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By Global Public Square staff
This month, headlines declared that China could eclipse the United States as the world's biggest economy by as early as this year. But before you start lamenting the end of American dominance – the U.S's 125-year run as the world's economic leader – listen to us. America is still number one. It will be for a while. And, as it turns out, China is OK with that.
Let us explain.
A new report from the World Bank's International Comparison Program says that China is catching up to the U.S. faster than anticipated. In 2005, the ICP estimated China's economy was 43 percent the size of America's. But their latest report, which uses 2011 data, puts China's GDP at $13.5 trillion. That accounts for 87 percent of the U.S. economy, which is $15.5 trillion.
Now, given that China's economy is growing 3 times as fast, it is fair to project that China will surpass the U.S. by year end. So, are we bracing ourselves for a big power shift from West to East, for a new Pacific era?
Well, not exactly. The International Comparison Program based their rankings on a measure called purchasing power parity. PPP, as it's called, estimates the real cost of living – in other words, what money can actually buy you in each country, not how much money you have.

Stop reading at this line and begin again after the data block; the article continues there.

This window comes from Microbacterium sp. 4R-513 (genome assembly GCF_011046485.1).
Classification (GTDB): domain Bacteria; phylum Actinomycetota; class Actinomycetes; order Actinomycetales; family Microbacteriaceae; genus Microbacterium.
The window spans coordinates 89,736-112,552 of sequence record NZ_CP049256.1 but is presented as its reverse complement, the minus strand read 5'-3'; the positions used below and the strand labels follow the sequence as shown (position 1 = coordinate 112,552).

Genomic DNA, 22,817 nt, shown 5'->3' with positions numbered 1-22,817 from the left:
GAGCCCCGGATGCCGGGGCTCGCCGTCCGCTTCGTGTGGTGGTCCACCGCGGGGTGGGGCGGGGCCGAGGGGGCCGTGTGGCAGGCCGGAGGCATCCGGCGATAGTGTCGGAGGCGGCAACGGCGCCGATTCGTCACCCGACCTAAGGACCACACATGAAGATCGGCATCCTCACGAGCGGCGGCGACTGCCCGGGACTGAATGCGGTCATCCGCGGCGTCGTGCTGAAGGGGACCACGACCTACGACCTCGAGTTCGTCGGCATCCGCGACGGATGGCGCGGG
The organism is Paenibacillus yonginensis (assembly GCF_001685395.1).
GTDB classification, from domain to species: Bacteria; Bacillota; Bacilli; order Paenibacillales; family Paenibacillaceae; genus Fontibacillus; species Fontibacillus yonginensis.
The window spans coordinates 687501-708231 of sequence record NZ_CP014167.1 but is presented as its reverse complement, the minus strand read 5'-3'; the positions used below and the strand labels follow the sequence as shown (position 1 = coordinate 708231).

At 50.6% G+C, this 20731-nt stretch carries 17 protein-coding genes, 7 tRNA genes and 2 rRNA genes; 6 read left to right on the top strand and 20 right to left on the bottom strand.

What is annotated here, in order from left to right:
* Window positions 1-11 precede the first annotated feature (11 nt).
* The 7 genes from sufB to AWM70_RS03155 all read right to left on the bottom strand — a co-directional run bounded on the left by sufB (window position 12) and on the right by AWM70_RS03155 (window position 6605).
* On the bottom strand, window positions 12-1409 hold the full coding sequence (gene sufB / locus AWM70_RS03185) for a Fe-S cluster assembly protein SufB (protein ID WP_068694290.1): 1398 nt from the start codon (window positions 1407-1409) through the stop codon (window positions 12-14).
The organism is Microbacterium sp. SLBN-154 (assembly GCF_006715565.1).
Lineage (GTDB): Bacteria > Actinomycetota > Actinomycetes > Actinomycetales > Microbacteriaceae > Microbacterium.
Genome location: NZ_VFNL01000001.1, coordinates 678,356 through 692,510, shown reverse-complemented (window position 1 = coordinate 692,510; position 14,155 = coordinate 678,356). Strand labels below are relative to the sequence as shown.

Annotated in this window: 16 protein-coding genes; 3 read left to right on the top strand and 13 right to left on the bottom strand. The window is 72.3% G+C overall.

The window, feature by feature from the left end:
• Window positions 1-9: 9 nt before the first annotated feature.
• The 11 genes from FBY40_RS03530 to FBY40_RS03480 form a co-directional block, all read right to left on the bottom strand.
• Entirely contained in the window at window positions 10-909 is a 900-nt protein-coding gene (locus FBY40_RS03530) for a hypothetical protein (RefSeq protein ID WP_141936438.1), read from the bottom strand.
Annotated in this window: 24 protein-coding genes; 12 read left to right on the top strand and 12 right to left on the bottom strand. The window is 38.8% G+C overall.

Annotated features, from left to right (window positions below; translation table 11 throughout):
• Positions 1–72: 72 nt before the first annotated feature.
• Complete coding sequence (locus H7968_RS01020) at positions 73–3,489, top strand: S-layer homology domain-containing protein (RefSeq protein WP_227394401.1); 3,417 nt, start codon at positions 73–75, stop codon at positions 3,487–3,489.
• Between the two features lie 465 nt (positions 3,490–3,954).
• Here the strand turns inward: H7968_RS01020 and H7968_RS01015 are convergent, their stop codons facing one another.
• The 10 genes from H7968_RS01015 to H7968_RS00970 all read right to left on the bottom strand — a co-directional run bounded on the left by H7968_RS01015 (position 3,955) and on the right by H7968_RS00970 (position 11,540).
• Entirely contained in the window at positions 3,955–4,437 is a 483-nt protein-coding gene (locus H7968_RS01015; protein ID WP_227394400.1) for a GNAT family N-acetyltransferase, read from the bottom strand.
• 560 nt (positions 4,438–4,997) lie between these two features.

For instance, on average, you can buy a loaf of white bread at a market in China for $1.66. But the same would cost you about $2.39 in the United States. A Pack of Marlboro cigarettes sets you back $2.40 cents in China, but $6 in America. And utilities for an apartment in China could cost one third of a comparably sized apartment in the United States.
But using PPP as the sole metric can be problematic. While some goods and services may be cheaper in the developing world, many things cost the same whether you are in Beijing, Washington, D.C., or New Delhi.
The Wall Street Journal's Tom Wright, perhaps, puts it best: "China can't buy missiles and ships and iPhones and German cars in PPP currency. They have to pay at prevailing exchange rates."
National power is best compared on the basis of the standard measure – market exchange rates. And by that measure, the U.S. economy is still nearly twice the size of China's. In fact, by these standards, the American economy is larger than China and Japan's combined.
So, China won't regain its spot as the world's biggest economy for some time.
We say regain, by the way, because by some measures China was actually the world's largest economy as recently as 1890. Then the Industrial Revolution propelled the United States to the top ranking. Now, what that shows you is that it is possible to be very poor and technologically backward, as China was without a doubt for most of the 19th century, and still, because of sheer size, you can be counted as the world's biggest economy.
What's more, China doesn't even want to be number one right now. China's National Bureau of Statistics has expressed reservations about the World Bank's findings.
Why? Maybe because China wants to avoid the spotlight and responsibilities that come with being a rich country. The Communist Party doesn’t want to make any concessions on trade, or climate change, or any other areas as rich nations are called on to do.
Also, keep in mind that China is still a relatively poor country. When you look at per capita GDP, China doesn't rank first, second, or even 30th. On that criteria, China is behind Peru.